Sunday, December 03, 2006

Lean on Me

From the Sabanes-Oxley Compliance Journal comes this succinct and clear take on the drivers for IT security--- it's the compliance, stupid:

When strict regulations were first implemented, many IT professionals saw the legislation as an opportunity to demonstrate the important link between IT practices and standard business operations. However, the reality of the situation is that regulation is bogging down already overburdened IT resources. In today’s heightened cyber-threat environment where IT resources are already constrained, organizations face tremendous pressure to maintain compliance with the variety of complex regulations, and many IT departments are feeling the pinch.

A November 2005 survey by Ernst & Young stated that nearly two-thirds of its 1,300 respondents claimed that regulatory compliance is the primary driver of information security at their companies, ranking ahead of other critical missions such as protecting against security threats and meeting business objectives. It is not surprising that compliance ranked so important among the survey respondents. After all, even the most miniscule non-compliant decision can become the weak link to a data breach that threatens a company’s brand integrity and consumer confidence.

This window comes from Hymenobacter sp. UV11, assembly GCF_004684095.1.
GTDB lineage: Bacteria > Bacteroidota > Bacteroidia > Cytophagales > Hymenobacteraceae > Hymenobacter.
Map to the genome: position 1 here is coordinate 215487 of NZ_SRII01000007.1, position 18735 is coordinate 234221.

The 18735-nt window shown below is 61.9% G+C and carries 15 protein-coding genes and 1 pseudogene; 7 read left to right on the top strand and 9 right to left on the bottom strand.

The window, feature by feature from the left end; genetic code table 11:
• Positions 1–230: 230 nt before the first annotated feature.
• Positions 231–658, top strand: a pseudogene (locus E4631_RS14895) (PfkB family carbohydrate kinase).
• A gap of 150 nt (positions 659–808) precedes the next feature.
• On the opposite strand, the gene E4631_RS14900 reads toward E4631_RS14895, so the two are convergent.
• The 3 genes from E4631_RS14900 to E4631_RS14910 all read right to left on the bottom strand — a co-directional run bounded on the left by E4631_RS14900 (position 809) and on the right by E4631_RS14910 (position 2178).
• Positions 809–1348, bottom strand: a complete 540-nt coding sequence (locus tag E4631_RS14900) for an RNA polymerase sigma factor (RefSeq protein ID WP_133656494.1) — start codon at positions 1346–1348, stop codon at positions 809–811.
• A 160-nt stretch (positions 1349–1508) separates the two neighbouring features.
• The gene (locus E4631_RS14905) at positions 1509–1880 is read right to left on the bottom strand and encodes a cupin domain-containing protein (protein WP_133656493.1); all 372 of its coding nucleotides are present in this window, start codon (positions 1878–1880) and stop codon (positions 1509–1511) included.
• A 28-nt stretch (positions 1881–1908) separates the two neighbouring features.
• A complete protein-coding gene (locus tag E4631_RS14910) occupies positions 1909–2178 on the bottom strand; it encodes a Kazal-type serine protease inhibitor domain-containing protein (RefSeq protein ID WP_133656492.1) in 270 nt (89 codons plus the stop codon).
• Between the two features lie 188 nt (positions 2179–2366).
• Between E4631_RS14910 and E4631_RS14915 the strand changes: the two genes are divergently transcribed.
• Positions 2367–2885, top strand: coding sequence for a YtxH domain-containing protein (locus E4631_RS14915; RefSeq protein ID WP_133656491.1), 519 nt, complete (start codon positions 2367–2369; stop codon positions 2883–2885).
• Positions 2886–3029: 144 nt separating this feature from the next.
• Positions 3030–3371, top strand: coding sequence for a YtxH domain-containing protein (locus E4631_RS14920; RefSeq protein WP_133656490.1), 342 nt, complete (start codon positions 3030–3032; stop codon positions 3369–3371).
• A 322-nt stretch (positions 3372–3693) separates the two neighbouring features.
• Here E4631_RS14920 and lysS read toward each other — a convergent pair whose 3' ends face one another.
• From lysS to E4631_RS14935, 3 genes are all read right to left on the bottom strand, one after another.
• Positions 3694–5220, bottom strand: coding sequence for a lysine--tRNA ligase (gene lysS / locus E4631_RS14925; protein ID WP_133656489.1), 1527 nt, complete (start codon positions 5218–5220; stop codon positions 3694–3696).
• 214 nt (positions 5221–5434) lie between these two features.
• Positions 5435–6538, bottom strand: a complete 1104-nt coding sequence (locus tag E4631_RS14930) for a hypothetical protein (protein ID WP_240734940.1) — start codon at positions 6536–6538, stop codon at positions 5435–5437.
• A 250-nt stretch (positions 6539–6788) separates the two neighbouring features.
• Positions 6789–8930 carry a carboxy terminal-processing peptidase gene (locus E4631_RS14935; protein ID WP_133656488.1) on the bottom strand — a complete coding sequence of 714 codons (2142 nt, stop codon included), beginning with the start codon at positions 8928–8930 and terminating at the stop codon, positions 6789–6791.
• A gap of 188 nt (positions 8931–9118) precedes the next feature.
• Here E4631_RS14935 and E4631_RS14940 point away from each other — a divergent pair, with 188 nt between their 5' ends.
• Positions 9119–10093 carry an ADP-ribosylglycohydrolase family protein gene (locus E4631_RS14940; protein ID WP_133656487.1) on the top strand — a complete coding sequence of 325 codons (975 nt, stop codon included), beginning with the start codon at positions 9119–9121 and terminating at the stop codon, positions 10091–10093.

The data breaches that have dominated the headlines recently should make every IT manager take notice. According to Privacy Rights Clearinghouse, more than 210 publicized breaches have affected more than 55 million customers since February 2005. Those numbers are alarming, but the cost of notification is more so, with notification cost projections running from $10 to $35 per customer. Combining the hard costs of notification with the decline in shareholder and consumer confidence – where some studies show a five percent market cap decline in addition to a 10 to 12 percent decline in consumer confidence immediately following a breach – can produce devastating effects on an organization.

From one angle, it doesn't matter to me from where the driving force for IT security comes. That companies are paying attention and doing something about the potential company-destroying vulnerabilties that until recently were given only lip-service is a giant leap forward.

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